NUR-SULTAN – More than 70 scientists, politicians and experts from Azerbaijan, Kazakhstan, Kyrgyzstan, Tajikistan, Turkmenistan and Uzbekistan developed a common programme to solve problems related to biodiversity conservation, land degradation and climate change at a regional trialogue Oct. 9-11 in Almaty.
Central Asia has arid and semi-arid areas characterised by serious transboundary desertification, reported the press service of the United Nations Development Programme (UNDP) in Kazakhstan. According to preliminary estimates, 4-10 percent of cultivated land, 27-68 percent of pastureland and 1-8 percent of forest land are subject to destructive processes. The area of degraded land in each country of Central Asia ranges from 40 to 90 percent.
In Kazakhstan, degradation problems affect from 4 to 10 percent of cultivated land, from 20 to 60 percent of pastures and up to 8 percent of the forest land. It relates to cattle grazing or non-compliance with norms on grazing areas, insufficient irrigation and irrational use of water. Kazakhstan is almost entirely located in desert and semi-desert zones, so the land is very vulnerable.
“Economy of Central Asian countries are largely based on agriculture, which makes up 10-38 percent of GDP and provides 18-65 percent of the population’s employment, which makes it dependent on natural resources. Desertification affects 66 percent of the land in Kazakhstan. There is an urgent need to take preventive measures to prevent further land degradation and take measures to restore and further ensure rational use of natural resources including land and water,” said National Coordinator of the UN Convention to Combat Desertification in Kazakhstan Kairat Ustemirov.
One of the priority areas to solve environmental problems is to increase the efficiency of natural resources and support the green economy.
“Kazakhstan is pursuing a state policy in the field of combating land degradation, preserving biodiversity and climate change. The UNDP supports the efforts of the Kazakh government to conserve biodiversity through more efficient management of wetlands, pastures, steppe ecosystems and helps to prevent the threats of global warming by promoting energy conservation, rational use of land and water resources. Approximately 50 projects were implemented and more than $60 million were allocated for these measures,” said UNDP Deputy Resident Representative Vitalie Vremis.
Today, desertification and land degradation are a global environmental and socio-economic problem. Losses of the fertile soil layer and nutrients negatively affect not only the state of natural ecosystems, but also the quality of life of the local population.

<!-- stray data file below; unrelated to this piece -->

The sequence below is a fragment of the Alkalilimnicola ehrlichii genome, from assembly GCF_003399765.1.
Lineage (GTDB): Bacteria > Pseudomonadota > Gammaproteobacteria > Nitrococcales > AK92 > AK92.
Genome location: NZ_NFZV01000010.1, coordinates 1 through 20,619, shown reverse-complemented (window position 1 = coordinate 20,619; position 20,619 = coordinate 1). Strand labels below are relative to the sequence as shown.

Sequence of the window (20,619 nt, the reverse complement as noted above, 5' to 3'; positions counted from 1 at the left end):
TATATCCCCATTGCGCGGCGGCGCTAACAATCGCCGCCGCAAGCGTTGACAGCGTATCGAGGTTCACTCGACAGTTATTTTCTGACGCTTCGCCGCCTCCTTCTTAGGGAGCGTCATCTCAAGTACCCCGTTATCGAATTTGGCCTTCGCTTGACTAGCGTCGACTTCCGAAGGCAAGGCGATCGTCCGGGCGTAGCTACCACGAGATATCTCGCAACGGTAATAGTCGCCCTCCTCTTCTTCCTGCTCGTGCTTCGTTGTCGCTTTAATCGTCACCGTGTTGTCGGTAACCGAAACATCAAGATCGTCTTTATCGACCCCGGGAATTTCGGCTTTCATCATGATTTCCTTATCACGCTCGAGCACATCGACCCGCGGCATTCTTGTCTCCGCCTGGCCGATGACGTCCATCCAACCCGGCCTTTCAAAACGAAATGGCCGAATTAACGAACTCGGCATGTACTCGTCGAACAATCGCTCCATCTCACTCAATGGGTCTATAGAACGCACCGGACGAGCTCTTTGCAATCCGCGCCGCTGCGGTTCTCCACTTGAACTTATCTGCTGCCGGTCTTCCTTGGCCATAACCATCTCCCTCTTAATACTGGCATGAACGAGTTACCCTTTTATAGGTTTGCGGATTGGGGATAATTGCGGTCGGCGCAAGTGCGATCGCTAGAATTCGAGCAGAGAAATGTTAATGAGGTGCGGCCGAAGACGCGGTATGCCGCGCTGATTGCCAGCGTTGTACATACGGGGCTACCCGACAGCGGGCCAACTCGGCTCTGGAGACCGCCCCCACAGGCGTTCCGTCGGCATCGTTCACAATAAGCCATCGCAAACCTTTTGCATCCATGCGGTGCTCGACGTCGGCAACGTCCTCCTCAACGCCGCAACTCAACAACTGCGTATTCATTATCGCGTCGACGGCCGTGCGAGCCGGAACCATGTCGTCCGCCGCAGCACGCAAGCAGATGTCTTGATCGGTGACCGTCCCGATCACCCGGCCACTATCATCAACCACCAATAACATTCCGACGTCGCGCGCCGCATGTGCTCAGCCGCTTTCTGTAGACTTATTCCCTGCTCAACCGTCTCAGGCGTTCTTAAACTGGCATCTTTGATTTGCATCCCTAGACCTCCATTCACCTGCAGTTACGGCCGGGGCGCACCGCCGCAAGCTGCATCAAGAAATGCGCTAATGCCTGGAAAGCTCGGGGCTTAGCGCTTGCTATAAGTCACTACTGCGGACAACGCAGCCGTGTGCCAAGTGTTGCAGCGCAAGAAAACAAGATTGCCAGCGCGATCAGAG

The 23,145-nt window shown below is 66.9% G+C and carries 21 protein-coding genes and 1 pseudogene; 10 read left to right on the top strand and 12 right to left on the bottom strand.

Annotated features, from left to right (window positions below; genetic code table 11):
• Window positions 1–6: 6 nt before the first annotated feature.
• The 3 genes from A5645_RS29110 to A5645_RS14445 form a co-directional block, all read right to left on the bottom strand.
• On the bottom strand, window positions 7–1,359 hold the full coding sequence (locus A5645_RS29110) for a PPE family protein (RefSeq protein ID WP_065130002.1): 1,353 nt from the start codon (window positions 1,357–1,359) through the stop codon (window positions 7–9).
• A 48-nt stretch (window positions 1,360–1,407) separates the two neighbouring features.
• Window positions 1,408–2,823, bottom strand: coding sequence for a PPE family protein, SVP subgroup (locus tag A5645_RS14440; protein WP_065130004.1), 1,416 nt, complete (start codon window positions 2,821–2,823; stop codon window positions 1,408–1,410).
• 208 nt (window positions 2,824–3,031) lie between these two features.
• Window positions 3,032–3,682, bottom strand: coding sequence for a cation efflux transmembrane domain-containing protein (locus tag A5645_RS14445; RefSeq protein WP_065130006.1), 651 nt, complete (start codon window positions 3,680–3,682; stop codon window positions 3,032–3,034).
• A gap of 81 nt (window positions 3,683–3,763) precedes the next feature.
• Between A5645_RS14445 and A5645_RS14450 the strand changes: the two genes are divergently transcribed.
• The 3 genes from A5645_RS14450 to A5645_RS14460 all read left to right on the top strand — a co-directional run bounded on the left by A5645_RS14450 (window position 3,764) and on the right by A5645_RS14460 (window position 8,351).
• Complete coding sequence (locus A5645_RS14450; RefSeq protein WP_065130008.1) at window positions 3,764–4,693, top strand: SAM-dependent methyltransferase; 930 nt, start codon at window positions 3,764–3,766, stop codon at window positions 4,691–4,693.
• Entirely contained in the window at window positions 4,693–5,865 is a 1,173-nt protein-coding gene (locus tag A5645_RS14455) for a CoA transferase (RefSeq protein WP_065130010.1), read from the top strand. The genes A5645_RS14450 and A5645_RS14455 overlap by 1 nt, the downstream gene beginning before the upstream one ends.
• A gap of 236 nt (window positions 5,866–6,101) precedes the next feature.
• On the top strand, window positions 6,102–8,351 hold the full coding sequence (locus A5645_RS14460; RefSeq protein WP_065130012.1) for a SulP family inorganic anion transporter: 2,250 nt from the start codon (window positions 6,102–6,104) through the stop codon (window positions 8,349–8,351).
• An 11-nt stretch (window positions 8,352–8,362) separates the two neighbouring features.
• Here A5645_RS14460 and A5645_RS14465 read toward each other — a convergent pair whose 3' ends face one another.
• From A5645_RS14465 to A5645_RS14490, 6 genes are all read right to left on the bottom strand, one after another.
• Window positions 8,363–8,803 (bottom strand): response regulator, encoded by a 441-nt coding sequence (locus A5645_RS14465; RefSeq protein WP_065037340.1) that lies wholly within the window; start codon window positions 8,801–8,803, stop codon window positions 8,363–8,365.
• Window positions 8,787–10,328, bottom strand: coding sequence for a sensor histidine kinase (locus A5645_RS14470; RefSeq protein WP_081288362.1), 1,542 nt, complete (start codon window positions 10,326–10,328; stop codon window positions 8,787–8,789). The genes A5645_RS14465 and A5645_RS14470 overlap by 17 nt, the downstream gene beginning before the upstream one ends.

According to United Nations’ data, arid lands occupy 30 percent of the earth’s surface in more than 100 countries where about two billion people currently live. When confirming the scenario proposed by the UN subject to the current rate of desertification, by 2025 every fifth inhabitant of the earth will live in land subject to drought.
“Currently, more than two billion hectares of productive land are degraded around the world, and an additional 12 million hectares annually continue to degrade. While by 2050, we need to increase food production by 70 percent to ensure global food security, this could lead to hunger. In addition, the loss of productive land drives forced migration,” said International Expert of UNDP Global Centre for Policy and Promotion Phillipa Francis Heylings.
The event was organised by the Kazakh Ministry of Ecology, Geology and Natural Resources on the initiative of the UNDP in cooperation with the Intergovernmental Science-Political Platform on Biodiversity and Ecosystem Services (IPBES), the Pollinator Volunteer Coalition, in partnership with the German Federal Ministry of the Environment and Nature Conservation.
Promoted by The Biodiversity and Ecosystem Services Network (BES-Net), the trialogue format is managed by the UNDP and aims to strengthen national capacities for environmental conservation.
The forum gathered representatives of three professional communities, including governmental agencies, scientists and specialists involved in agriculture and environmental issues in the Central Asian region. According to the organisers, the approaches used in the trialogue ensure active interaction between the parties, allow participants to talk about problems and share experiences of successful projects and provide innovative prototypes for best practices in the field of biodiversity and ecosystem services.